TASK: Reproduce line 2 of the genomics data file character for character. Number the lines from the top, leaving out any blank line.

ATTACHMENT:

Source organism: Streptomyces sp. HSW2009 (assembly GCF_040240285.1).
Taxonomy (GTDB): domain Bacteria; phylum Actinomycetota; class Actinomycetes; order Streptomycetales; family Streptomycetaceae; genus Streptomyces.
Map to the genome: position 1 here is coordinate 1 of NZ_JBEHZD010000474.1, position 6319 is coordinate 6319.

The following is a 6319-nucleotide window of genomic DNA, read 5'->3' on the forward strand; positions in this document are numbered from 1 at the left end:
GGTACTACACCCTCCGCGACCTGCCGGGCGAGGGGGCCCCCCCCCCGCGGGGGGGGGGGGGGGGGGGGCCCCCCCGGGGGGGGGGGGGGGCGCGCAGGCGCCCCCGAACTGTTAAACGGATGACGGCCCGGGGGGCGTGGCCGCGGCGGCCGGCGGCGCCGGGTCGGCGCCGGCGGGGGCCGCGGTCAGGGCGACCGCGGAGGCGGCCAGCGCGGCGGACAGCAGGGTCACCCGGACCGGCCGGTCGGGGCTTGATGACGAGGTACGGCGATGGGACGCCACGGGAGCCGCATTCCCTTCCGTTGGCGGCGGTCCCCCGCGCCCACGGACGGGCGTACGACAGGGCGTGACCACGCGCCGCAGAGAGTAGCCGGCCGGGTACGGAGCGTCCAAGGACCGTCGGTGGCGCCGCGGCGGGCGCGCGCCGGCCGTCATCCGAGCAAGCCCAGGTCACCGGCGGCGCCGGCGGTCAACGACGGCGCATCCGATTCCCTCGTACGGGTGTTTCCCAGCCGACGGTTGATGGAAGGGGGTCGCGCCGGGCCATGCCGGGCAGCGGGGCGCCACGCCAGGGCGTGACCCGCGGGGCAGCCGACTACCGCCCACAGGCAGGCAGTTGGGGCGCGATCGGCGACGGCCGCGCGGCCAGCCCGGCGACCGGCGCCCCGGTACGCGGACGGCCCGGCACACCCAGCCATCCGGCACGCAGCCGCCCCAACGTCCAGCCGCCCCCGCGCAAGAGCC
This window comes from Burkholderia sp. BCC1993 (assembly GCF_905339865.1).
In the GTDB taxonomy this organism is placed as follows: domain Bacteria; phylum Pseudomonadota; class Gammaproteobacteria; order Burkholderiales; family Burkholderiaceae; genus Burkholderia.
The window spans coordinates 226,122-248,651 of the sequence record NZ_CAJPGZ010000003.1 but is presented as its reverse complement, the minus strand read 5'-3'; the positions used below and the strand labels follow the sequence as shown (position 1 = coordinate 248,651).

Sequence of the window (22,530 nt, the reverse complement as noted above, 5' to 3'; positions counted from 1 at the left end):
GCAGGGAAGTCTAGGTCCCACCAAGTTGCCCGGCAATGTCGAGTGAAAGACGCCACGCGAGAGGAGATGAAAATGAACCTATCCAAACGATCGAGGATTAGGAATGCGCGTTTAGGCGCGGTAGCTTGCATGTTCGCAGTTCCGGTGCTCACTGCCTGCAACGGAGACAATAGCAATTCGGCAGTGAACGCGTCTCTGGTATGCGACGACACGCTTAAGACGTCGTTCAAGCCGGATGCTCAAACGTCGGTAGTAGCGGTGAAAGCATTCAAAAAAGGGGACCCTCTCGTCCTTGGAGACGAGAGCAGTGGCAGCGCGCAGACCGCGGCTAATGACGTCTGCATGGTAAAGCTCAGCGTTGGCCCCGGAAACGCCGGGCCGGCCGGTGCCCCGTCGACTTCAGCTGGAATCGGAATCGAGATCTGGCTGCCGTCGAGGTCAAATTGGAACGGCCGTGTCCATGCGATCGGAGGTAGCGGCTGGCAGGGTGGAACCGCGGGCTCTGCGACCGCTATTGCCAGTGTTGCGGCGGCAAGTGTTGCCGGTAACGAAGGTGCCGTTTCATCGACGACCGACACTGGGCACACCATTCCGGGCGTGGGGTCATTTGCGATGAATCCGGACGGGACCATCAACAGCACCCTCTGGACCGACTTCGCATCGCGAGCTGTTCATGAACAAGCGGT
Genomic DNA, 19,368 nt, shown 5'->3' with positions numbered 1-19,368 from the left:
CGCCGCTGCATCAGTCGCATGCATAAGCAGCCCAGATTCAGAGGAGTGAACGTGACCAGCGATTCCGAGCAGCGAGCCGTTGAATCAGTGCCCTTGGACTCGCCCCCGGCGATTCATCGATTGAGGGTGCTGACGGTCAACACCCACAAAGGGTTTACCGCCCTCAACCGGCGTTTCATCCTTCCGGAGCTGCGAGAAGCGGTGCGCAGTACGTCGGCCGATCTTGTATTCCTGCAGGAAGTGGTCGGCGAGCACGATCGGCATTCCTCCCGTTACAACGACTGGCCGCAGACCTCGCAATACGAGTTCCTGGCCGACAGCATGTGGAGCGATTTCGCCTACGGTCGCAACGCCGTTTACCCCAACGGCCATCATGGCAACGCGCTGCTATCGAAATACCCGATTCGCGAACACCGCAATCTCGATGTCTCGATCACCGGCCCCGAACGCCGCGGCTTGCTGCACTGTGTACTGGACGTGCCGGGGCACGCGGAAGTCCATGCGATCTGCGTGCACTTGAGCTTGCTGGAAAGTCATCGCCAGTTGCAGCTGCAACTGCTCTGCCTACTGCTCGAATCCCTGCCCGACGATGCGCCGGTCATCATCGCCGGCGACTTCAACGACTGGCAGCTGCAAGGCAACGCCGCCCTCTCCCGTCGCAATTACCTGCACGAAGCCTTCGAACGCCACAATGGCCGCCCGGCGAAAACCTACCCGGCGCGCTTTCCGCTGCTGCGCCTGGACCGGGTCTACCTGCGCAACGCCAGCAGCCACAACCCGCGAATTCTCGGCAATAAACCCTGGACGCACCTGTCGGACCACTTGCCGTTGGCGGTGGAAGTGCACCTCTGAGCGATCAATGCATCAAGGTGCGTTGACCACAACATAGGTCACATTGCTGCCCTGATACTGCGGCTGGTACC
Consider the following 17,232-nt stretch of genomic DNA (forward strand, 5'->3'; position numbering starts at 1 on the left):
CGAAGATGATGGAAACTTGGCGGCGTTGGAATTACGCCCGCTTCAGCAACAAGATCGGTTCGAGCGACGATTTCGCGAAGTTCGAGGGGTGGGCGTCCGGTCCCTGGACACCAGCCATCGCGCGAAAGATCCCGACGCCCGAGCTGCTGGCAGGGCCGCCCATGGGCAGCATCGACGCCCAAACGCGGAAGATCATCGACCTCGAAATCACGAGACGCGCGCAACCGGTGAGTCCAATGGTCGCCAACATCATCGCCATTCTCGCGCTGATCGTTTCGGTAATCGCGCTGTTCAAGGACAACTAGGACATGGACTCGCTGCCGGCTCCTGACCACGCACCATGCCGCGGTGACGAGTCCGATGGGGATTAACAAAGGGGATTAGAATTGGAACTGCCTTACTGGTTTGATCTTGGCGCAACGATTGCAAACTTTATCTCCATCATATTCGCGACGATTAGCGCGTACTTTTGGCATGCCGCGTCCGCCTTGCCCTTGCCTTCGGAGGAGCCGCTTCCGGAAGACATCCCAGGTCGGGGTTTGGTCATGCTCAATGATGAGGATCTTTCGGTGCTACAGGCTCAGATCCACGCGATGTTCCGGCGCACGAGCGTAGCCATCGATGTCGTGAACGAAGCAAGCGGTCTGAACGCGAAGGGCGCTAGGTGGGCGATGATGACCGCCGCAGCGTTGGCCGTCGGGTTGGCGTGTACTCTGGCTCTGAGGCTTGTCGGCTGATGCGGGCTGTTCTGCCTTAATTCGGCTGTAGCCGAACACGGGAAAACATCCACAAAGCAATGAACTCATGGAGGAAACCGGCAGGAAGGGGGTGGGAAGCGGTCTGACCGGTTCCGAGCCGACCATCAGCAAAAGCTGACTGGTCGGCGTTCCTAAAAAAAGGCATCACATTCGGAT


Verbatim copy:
Taxonomy (GTDB): domain Bacteria; phylum Actinomycetota; class Actinomycetes; order Streptomycetales; family Streptomycetaceae; genus Streptomyces.